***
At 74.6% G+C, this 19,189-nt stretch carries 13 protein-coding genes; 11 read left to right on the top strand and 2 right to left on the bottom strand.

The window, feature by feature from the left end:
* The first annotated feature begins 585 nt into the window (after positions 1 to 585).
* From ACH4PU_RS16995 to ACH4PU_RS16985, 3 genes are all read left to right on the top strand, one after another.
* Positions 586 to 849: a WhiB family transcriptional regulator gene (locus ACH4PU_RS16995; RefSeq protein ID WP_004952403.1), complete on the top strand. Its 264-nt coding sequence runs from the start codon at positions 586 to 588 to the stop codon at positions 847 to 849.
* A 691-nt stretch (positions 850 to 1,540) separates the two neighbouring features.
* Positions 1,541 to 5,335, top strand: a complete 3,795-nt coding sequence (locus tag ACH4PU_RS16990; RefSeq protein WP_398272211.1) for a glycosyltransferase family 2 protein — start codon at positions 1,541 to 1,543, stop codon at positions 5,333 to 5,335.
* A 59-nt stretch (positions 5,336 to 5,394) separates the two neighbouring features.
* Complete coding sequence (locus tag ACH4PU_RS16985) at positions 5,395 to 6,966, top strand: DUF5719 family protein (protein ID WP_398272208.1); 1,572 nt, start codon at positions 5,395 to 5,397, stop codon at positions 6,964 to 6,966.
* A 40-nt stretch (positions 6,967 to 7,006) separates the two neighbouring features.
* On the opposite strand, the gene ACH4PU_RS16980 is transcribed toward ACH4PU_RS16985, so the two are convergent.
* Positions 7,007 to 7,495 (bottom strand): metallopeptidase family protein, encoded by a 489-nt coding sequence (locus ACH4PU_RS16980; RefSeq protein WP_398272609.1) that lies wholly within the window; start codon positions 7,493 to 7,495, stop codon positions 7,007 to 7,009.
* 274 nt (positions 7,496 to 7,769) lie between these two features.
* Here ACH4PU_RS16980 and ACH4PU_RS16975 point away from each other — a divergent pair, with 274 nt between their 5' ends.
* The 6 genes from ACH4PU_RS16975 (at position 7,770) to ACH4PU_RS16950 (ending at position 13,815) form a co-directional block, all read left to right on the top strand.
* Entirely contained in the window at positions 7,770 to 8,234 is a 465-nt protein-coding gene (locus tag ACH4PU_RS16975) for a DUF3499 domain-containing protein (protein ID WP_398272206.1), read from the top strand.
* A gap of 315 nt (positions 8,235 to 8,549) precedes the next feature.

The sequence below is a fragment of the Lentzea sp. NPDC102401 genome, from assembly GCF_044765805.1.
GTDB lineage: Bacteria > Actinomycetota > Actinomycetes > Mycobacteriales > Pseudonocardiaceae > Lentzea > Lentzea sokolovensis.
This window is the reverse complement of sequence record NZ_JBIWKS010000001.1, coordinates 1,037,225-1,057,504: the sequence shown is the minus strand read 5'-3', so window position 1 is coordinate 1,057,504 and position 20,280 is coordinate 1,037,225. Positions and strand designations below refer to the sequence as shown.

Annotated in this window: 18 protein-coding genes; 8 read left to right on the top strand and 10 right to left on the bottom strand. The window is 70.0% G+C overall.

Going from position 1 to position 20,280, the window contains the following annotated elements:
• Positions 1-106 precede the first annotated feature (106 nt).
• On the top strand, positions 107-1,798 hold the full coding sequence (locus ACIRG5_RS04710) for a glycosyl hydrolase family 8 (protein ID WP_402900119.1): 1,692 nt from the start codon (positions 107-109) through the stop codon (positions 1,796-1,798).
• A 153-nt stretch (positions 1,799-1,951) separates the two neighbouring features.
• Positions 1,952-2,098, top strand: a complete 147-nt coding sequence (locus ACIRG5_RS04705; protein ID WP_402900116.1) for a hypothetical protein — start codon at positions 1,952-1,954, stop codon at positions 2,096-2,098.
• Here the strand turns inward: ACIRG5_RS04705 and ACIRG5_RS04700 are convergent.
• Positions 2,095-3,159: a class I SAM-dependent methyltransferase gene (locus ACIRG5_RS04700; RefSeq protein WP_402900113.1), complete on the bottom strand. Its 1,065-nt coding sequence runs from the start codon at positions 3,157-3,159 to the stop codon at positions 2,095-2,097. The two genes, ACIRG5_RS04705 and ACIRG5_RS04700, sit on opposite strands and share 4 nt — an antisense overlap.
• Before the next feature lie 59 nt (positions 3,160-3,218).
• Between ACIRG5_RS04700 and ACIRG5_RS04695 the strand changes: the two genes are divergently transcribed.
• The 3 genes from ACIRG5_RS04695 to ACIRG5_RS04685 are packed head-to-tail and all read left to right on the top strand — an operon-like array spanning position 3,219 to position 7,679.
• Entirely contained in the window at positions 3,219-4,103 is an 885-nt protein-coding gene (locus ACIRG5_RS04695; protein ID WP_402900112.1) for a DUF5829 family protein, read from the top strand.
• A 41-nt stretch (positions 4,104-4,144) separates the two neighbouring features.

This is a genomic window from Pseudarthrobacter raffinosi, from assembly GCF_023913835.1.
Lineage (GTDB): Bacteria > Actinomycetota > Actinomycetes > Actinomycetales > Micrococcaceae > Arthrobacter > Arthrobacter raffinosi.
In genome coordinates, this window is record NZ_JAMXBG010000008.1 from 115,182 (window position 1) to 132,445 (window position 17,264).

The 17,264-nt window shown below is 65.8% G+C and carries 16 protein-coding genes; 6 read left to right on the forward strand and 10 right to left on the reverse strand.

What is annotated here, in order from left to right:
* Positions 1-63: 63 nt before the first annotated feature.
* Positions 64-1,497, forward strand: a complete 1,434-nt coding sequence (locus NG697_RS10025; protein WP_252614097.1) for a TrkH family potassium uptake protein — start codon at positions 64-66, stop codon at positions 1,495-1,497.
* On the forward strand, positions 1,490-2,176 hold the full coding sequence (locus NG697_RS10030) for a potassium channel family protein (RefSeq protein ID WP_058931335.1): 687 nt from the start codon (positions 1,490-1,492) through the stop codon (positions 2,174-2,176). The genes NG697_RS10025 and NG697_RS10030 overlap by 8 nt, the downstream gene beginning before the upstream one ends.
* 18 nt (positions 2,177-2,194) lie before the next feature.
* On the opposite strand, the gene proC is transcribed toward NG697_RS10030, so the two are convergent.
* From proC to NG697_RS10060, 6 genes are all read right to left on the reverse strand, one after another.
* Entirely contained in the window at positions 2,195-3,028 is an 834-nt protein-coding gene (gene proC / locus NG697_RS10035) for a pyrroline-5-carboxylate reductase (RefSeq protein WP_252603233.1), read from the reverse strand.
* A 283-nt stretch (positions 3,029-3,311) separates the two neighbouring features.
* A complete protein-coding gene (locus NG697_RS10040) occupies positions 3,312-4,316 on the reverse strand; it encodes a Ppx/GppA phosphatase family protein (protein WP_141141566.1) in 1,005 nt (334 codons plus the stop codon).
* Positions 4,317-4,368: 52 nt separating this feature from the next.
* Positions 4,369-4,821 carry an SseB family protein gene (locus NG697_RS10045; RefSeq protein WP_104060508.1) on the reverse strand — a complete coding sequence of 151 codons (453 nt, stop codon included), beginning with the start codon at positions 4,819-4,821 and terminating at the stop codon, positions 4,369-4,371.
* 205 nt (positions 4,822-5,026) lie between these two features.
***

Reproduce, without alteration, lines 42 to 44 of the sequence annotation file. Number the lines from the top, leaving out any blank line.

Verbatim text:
* 18 nt (positions 2,177-2,194) lie before the next feature.
* On the opposite strand, the gene proC is transcribed toward NG697_RS10030, so the two are convergent.
* From proC to NG697_RS10060, 6 genes are all read right to left on the reverse strand, one after another.